another SIP UA as opposed to a media gateway).
     
           For example, if a media gateway controller (MGC) uses SIP to
           communicate with peers, and the MGC uses Megaco or MGCP to
           control a media gateway, it must be possible to translate between
           the mechanism and normal SDP. Avoiding interworking requirements
           in the MGC is desirable.
     
        REQ-100: The mechanism MUST work within the context of the
        offer/answer model [RFC3264]. Specifically, it MUST be possible to
        negotiate alternatives within a single offer/answer exchange.
     
        REQ-110: The offer/answer model requires the offerer to be able to
        receive media for any media streams listed as either "recvonly" or
        "sendrecv" in an offer, as soon as that offer is generated.  The
        mechanism MUST preserve this capability for all actual configurations
        included in an offer.
     
           Potential configurations do not have such a requirement.
     
        REQ-120: The mechanism MUST enable inclusion of potential
        configurations (alternative capabilities) in the offer - the answer
        would then indicate which, if any of these potential configurations
        were accepted. The offerer is not required to process media for a
        specific potential configuration until the offerer receives an answer
        showing that potential configuration was accepted.
     
           Note that this implies that it may not be possible for the
           offerer to process early media generated using a potential
           configuration (as opposed to the actual configuration) until the
           answer has been received.
     
     
     
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        REQ-130: The mechanism MUST work in the presence of SIP forking.
     
        REQ-140: The mechanism SHOULD be reasonably efficient in terms of
        overall message size.
     
           This is a relative requirement to evaluate alternative solutions
           as opposed to an absolute and quantifiable requirement. Use of
           compression techniques can help reduce the size of text-based
           messages, however it is still considered important to try and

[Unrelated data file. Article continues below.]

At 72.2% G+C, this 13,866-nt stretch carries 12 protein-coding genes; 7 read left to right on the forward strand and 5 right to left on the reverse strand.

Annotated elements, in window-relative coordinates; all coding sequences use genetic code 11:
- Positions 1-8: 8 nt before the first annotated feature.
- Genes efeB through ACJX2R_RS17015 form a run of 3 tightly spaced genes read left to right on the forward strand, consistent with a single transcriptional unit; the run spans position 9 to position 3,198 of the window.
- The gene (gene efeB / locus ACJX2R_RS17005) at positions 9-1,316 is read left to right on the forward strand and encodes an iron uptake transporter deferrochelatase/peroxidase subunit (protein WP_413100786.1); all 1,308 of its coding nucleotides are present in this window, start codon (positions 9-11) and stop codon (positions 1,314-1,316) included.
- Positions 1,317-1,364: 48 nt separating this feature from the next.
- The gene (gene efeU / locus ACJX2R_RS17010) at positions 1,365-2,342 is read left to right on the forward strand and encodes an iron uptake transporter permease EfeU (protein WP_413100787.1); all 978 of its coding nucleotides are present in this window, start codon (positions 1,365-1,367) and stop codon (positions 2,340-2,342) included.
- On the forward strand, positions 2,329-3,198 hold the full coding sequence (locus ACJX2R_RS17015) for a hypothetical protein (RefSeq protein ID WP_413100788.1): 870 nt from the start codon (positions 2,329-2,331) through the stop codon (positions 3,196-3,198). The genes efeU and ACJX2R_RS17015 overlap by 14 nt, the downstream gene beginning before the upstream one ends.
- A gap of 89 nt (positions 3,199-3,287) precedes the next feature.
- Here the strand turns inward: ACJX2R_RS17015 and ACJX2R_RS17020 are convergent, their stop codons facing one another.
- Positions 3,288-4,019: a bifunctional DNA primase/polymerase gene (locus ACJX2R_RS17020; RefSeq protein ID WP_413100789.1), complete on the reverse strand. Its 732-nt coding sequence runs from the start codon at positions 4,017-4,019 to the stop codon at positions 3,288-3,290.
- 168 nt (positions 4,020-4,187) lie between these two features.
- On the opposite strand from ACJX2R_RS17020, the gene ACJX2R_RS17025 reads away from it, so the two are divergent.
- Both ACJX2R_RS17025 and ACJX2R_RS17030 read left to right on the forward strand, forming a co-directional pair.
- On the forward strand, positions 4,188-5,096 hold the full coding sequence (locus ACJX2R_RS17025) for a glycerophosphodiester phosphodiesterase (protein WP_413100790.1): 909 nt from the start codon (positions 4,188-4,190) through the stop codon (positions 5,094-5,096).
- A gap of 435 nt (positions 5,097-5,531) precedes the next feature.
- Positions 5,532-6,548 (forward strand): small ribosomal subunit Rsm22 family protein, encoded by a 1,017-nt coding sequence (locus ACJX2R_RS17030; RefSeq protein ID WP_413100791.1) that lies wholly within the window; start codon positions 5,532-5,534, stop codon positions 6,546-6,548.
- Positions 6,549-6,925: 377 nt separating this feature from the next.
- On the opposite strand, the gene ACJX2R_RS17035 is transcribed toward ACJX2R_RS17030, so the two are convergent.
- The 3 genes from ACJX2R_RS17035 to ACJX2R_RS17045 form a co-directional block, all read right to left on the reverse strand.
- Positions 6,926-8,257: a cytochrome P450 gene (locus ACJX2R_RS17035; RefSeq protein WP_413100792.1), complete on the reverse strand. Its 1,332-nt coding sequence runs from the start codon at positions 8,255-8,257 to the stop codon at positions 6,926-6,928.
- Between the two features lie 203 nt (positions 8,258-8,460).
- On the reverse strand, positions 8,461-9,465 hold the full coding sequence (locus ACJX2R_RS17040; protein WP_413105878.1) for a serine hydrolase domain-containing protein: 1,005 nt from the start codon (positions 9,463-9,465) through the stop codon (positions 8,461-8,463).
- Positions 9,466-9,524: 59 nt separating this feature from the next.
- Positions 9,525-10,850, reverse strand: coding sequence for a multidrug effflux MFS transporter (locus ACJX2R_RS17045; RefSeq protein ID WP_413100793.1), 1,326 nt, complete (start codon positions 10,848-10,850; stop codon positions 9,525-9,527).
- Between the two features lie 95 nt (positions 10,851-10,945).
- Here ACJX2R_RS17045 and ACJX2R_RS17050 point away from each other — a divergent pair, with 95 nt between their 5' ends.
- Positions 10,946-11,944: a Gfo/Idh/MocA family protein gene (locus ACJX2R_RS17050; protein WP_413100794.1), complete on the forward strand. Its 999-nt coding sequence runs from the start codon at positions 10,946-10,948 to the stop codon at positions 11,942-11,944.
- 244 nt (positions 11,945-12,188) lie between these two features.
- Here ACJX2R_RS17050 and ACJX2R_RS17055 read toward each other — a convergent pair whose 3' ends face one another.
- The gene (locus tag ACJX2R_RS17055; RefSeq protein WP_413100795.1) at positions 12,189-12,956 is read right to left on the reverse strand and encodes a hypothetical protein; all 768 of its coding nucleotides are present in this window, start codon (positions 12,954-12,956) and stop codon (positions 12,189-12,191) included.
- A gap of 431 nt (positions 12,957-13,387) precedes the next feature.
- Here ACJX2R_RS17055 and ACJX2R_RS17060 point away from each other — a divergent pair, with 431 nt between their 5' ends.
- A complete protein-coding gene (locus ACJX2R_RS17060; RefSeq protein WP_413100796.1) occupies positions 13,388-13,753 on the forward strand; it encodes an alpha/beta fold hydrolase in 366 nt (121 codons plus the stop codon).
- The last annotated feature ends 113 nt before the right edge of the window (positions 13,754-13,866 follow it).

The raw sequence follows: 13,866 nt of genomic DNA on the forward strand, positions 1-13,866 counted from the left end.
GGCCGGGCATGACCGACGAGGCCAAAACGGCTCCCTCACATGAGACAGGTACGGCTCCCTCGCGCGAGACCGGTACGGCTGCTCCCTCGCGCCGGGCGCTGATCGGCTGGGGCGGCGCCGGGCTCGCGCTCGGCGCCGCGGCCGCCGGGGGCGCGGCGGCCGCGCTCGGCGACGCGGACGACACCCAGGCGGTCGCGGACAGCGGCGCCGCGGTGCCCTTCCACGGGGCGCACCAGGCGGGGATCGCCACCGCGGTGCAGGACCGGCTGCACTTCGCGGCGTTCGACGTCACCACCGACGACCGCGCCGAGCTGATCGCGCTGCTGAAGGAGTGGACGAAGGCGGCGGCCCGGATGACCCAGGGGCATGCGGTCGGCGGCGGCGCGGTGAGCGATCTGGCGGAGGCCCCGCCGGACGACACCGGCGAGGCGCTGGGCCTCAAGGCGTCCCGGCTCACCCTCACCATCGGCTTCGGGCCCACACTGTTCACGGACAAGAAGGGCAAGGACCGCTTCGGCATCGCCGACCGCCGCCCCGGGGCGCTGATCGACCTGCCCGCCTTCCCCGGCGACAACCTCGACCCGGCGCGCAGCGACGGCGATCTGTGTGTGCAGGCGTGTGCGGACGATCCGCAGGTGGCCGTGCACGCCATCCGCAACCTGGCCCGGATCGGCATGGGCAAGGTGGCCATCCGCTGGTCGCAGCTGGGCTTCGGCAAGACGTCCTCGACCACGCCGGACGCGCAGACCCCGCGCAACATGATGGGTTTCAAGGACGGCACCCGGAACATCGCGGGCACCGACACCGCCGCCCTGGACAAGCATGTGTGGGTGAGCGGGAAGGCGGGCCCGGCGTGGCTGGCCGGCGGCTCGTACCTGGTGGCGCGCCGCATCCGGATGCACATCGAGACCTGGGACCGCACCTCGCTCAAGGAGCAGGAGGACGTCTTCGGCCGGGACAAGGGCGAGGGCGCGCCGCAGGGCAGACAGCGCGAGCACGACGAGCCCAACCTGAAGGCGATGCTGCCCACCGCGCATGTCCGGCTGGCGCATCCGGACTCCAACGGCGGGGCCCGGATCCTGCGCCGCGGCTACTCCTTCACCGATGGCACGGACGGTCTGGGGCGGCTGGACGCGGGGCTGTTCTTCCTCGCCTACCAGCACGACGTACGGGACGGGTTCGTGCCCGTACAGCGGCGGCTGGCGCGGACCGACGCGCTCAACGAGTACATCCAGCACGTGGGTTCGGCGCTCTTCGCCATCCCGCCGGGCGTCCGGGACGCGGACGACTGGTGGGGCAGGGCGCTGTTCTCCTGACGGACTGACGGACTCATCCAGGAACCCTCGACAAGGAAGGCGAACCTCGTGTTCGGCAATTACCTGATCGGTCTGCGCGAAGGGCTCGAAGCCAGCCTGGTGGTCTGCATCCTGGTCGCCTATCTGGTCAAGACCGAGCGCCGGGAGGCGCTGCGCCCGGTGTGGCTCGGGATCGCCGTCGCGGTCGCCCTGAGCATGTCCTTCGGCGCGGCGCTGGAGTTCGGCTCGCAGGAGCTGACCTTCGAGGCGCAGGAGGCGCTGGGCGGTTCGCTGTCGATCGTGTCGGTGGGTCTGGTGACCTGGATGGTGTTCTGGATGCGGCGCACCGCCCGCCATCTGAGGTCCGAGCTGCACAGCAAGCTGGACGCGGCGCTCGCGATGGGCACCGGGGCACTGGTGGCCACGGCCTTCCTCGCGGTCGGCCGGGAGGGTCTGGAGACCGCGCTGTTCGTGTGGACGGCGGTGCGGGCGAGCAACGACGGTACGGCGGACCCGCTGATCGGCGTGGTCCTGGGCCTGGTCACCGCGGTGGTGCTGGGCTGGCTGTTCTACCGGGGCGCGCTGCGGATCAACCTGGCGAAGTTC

keep the message size reasonably small.
     
        REQ-150: It MUST be possible to specify valid combinations of media
        lines.
     
           For example, an entity may be able to support audio and video or
           audio and IM, but not video and IM (or all three).
     
        REQ-160: It MUST be possible to specify valid combinations of media
        formats between media streams.
     
           For example, there may be constraints on which combinations of
           audio and video codecs can be supported.
     
        REQ-170: The mechanism MUST be extensible and allow for new types of
        capabilities to be specified and used in potential and actual
        configurations.
     
           For example, the mechanism could be extended to negotiate unicast
           or multicast addresses as alternatives.
     
        REQ-300: The mechanism provided MUST be modular inasmuch as it can be
        divided into a required core set of functionality that all entities
        MUST support and an optional set of enhancements that entities MAY
        support. Entities that implement different sets of enhancements MUST
        be fully interoperable, albeit possibly with reduced functionality in
        terms of the actual negotiation performed.
     
           For example, not all entities may implement support for REQ-150
           and REQ-160
     
        REQ-310: The following requirements are considered enhancements as
        defined in REQ-300:
     
          * REQ-50 (alternative combinations of transport protocol and media
          type)
     
          * REQ-150 (valid combinations of media lines)
     
     
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          * REQ-160 (valid combinations of media formats between media
          streams)
     
     
     
          [Editor's Note: Should we have any security requirements - see e.g.
          Section 4.
     
     
     
        Above, we presented the requirements for the capability negotiation
        mechanism. Below, we provide a set of features that were considered
        and then explicitly deemed to be out-of-scope: